- International Chamber of Commerce has created uniform rules to support trade in the digital world
- Provides a framework for banks to accept so-called ‘documents of title’ electronically
IN A world that’s increasingly paperless and borderless, paper documentation in trade seems like a relic of a time long past.
Indeed, trade is going digital and companies who get on board are set to reap the rewards of technology, avoiding lengthy delays and fraud while papers are physically checked, stamped and transported between parties.
The benefits, for now, are clear to see.
McKinsey recently revealed that companies stand to benefit from significant cost-cutting of as much as 83%, in contrast to traditional export channels. In fact, the United Nations estimates that full digitisation of trade paperwork could raise exports by Asia-Pacific countries by US$257 billion a year.
The drive for digitisation is aided by the fact that the International Chamber of Commerce has created a set of uniform rules to support trade in the digital world. This provides a framework for banks to accept so-called ‘documents of title’ electronically, which is a significant step forward.
New technology such as blockchain and SWIFT’s trade utility has seen an increase in the ‘trust’ factor behind documentation; these innovations have given assurance that documents cannot be forged or replicated digitally. Moreover, blockchain technology essentially allows unknown individuals to trust each other without the need for middlemen or manual processes, thus helping decrease the number of inputs needed to derive the same output, and this increases productivity.
However, while it seems that this is a win-win situation for all, there are still a few key challenges that exist – the primary of which is that most companies do not lack will to participate, simply the pockets deep enough to do so.
Implementing and investing in technology is a huge effort. Many smaller organisations may not yet have the capacity to implement the full digitisation of their trade documentation. The high cost to adopt technology, at least initially, is a deterrent to do so.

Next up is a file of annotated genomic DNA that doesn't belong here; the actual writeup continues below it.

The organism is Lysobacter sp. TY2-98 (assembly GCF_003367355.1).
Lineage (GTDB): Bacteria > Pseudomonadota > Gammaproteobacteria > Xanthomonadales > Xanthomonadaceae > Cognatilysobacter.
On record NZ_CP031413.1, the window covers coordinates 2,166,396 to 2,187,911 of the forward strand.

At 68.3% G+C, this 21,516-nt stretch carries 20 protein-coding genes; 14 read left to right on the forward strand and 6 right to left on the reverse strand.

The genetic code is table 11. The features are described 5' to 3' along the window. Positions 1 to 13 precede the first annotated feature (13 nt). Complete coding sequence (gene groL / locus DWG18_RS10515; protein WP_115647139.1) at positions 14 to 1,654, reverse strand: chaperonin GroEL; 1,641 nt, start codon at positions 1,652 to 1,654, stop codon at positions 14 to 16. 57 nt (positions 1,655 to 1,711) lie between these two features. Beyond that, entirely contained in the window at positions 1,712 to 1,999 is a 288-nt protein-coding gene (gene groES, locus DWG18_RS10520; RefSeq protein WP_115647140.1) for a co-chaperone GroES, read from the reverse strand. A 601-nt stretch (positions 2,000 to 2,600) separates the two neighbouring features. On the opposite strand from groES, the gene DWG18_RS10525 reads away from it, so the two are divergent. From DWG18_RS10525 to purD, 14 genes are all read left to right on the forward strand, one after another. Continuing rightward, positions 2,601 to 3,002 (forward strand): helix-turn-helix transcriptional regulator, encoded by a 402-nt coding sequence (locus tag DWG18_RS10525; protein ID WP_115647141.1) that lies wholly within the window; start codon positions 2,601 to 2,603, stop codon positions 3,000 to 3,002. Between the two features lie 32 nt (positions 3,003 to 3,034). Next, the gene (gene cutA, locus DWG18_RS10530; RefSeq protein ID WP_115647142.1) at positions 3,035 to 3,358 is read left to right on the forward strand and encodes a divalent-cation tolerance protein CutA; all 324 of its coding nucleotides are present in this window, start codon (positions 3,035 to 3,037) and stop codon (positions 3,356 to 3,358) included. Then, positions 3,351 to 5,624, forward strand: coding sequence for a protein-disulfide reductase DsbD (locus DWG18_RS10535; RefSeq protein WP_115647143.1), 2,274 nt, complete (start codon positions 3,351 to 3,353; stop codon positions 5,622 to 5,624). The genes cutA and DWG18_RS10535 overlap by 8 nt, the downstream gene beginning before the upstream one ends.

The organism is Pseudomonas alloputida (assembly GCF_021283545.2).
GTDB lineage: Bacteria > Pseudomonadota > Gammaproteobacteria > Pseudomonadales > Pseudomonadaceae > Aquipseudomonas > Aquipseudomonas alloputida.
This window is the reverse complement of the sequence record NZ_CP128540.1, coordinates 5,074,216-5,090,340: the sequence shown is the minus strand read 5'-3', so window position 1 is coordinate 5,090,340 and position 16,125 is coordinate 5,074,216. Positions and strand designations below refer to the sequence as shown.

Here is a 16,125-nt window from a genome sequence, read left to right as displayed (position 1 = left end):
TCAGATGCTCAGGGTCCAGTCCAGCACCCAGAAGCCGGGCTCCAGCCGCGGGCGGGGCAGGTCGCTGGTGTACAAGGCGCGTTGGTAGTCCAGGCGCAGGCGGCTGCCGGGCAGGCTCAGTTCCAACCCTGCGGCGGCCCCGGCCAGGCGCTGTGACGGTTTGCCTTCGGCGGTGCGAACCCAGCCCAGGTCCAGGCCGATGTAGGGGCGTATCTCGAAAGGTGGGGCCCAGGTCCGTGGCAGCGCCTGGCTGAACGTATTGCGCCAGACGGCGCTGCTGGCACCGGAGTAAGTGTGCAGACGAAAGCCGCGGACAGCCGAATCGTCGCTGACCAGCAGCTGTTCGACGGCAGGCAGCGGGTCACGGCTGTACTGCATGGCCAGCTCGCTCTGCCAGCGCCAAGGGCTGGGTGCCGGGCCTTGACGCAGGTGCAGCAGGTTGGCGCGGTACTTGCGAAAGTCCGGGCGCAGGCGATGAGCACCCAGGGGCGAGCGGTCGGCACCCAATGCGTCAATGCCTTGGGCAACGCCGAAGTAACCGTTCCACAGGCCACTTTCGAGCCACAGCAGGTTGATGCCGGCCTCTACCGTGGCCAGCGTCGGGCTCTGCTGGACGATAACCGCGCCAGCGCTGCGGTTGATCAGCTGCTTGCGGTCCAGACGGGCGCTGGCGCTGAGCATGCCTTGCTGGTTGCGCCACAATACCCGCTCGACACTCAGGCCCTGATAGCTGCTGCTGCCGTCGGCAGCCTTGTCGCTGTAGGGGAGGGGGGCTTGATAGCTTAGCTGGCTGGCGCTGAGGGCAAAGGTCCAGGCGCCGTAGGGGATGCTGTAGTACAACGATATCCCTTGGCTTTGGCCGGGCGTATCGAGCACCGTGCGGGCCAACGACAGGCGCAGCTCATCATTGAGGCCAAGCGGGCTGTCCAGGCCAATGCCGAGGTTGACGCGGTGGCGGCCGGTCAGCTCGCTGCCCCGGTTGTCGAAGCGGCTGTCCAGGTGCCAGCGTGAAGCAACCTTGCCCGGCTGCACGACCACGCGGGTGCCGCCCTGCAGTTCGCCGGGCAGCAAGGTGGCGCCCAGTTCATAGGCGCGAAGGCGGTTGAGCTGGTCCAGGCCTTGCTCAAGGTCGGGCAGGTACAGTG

Another pitfall is that the overall adoption rate within the trade community remains low. There are, for now, more markets which rely on legacy paper documentation than those which are whizzing their way in with the proverbial technology train. Choosing to go digital could limit the reach of companies who deal in smaller, less developed markets.
As trade involves multiple counter-parties, unless everyone in the environment adopts these digital solutions it would not yet be the full-digital industry we wish to see.
It is, however, not all lost. We see a few drivers that could make this work and boost the agenda.
First, clients will always gravitate towards new solutions in trade and they will look towards the established banks or organisations to fulfil their need for cost-cutting and increasing efficiency. Banks themselves will benefit from this initial investment with long-term savings.
Secondly, fintechs play an important role – if they integrate their individual solutions and collaborate to provide an aggregated solution for the industry instead, that would be a big drive for digitisation.
And third, perhaps the most important, is the continued push by regulators to digitise trade. Regulators are already taking the lead in boosting trade digitisation.
The Hong Kong Monetary Authority, for example, is jointly launching a trade finance platform using blockchain technology with nine major banks, and Bank Negara is also at the forefront in encouraging transparent, seamless, real-time and multi-party network systems for trade.
Banks must also follow suit – for example, the Thailand Blockchain Community Initiative is currently being pushed forward by 14 Thai banks, where, by using blockchain technology, they have streamlined the e-Letters of Guarantee process to increase business efficiency and competitiveness.
As more and more companies, banks and regulators join in to trade digitisation, the better progress will be made for a single global standard in trade finance. There are certainly more pros than cons to revolutionise the way we trade, and the challenges can be overcome with concerted and cohesive efforts by all.
Wong Hooi Ching is the head of Transaction Banking at Standard Chartered Malaysia.
Open banking to change financial services in Malaysia: IDC
The nuts and bolts of fintech innovation
UOB announces digital bank to scale up its regional franchise